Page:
Running Time:

97 min

Release Date:

July 2015

Recording Location:

Near White Mountains National Park, Queensland

The Gulf Country - Northern Australia

This soundscape from Australia's tropical north is one of the most spectacularly biodiverse we have encountered in this part of the country.

The Gulf Country is a region of northern Australia, where open grassland and scattered woodlands drain across flat lands to the Gulf of Carpentaria. It is a tropical savannah landscape, with a distinct wet and dry season, and the mosaic of habitats make for a complex mix of species.

This recording captures a single morning from dawn onwards, as birds move around the woodland, feeding and socialising. There is such a diversity I can only begin to mention species, but lorikeets, friarbirds, whistlers, butcherbirds, babblers, weebills, apostlebirds, honeyeaters, gerygones, coucals and orioles are prominent. Kangroos can also be heard huffing, and as the morning warms up a soft hum of bush flies emerges.

The recording location is on the eastern edge of the gulf country, and hence you'll hear both species characteristic of the region, and others from more easterly distributions.

It is a rich mix!

Andrew comments:

In flat, open country such as this, it is difficult to predict where the focus of activity may be, and hence where to place microphones. Often I wake to find birdsong thinly distributed across a wide landscape. But on this occasion, even though it appeared to be undistinguished woodland, the level of activity audible in this one spot was extraordinary. For me this recording represents a perfect balance of a wonderful range of voices, without becoming too overwhelming. Sometimes you get lucky.

Incidentally, the Australian bustard pictured on the cover is a signature species of this region - however it is usually silent!

(This continuous album is presented as four tracks for listening convenience. If burning to a CDR, omit the final track and it will fit on a single 80 minute disc.)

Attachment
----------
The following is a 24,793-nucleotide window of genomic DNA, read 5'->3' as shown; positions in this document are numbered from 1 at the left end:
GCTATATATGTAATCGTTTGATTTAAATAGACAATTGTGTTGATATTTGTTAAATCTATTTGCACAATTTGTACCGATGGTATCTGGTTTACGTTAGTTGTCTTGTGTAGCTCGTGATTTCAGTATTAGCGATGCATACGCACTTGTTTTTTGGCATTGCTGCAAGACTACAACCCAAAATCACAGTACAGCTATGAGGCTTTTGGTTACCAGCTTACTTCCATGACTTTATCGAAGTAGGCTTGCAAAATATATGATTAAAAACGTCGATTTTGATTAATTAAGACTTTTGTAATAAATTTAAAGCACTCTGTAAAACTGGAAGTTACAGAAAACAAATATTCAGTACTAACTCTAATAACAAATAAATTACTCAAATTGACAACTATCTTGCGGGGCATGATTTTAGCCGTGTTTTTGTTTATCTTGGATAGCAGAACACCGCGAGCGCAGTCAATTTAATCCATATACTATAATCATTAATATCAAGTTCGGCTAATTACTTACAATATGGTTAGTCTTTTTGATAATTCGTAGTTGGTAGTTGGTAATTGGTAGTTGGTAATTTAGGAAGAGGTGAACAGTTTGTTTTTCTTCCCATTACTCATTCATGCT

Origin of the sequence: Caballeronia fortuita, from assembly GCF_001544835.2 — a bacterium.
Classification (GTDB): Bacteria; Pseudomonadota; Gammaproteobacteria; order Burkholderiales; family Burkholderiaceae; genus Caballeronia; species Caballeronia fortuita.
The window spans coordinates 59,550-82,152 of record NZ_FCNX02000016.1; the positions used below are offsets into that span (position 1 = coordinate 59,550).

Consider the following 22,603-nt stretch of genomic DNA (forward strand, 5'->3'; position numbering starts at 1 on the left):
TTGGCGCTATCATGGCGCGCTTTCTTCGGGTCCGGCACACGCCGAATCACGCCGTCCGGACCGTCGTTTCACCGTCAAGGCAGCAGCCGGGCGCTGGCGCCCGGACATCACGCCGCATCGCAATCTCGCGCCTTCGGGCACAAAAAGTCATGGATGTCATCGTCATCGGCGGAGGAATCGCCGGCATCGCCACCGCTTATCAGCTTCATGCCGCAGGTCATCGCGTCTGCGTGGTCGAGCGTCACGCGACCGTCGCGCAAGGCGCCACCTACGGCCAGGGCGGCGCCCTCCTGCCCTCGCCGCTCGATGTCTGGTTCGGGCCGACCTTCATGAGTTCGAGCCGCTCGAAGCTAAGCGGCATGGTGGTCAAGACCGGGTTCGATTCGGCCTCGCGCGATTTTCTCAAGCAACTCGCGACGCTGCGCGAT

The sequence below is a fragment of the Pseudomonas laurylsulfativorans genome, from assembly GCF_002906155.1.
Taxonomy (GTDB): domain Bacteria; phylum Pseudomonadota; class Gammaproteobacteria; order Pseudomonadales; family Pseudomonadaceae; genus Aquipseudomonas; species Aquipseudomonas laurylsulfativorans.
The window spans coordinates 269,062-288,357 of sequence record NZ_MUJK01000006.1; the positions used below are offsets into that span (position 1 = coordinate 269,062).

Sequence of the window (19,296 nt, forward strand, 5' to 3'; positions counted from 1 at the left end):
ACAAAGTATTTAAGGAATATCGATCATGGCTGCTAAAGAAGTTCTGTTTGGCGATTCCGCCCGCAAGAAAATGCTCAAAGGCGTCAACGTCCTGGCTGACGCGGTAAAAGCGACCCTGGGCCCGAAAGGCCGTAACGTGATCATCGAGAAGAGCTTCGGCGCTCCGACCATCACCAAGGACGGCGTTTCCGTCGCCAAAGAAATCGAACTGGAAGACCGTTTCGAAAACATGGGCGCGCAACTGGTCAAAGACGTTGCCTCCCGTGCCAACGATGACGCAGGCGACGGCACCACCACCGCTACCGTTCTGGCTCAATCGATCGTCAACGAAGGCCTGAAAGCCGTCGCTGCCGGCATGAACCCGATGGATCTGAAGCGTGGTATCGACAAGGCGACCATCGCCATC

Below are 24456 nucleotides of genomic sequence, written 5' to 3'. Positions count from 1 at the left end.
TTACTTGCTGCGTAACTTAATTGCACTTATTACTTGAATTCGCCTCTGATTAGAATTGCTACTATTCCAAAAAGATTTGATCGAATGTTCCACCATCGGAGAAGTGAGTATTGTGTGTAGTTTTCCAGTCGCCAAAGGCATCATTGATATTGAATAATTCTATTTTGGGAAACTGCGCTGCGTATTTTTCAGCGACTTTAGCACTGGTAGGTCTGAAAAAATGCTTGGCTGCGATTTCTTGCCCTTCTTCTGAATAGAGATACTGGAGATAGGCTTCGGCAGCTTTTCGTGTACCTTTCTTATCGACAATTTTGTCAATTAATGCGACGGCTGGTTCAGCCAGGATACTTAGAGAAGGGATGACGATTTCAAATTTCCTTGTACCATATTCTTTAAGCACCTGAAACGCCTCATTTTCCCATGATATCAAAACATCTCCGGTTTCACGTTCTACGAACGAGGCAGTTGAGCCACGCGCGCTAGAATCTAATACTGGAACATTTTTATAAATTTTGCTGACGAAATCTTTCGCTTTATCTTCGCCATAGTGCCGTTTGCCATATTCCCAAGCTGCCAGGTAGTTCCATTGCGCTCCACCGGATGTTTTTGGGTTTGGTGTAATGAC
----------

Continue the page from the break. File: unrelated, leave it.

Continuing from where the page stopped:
Audio sample of this album


6.04 am



6.28 am



6.57 am



7.23 am


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About the audio formats


Mp3 is a universal audio format, playable on iPods, computers, media players and mobile phones.

Mp3 is a compressed format, allowing smaller filesizes, offering faster download times and requiring less storage space on players, but at some expense to the audio quality. Many listeners can't really hear the difference between mp3 and full CD-quality audio, and hence its convenience has lead to it becoming the default option for audio.

Our albums are generally encoded at around 256kbps (sometimes with VBR), balancing optimal audio quality without blowing out filesizes excessively. We encode using the Fraunhoffer algorithm, which preserves more detail in the human audible range than the lame encoder.

Our mp3 files are free of any DRM (digital rights management), so you can transfer them to any of your media technology. You've paid for them, they're yours for your personal use without restriction.

Mp3 files can be burned to disc, either as an mp3 disc, or an audio CD after converting them to a standard audio (.wav or .aif) format first.


FLAC is a high-quality audio format, allowing CD-resolution audio. It is ideal if you wish to burn your files to a CDR, or listen over a high resolution audio system. However files usually require special decoding by the user before playing or burning to disc.

FLAC (Free Lossless Audio Codec) is a LOSSLESS compressed audio format. This means that it preserves the full audio quality of a CD, but optimises the filesize for downloading. Typically, file sizes of around 60% are achieved without any degradation or loss of audio quality from the source files at the CD standard of 16bit/44.1kHz.

Obviously the file sizes are larger than for the mp3 version - usually around 300-400Mb for an album, compared to 100Mb for an mp3 album.

In addition, you'll need to know what to do with the files once you've downloaded them. In most cases you'll want to decode the files to wav or aiff, either to import into programs like iTunes, or burn to CDR. Some programs will play flac files natively.

There is a lot of information about flac online (eg: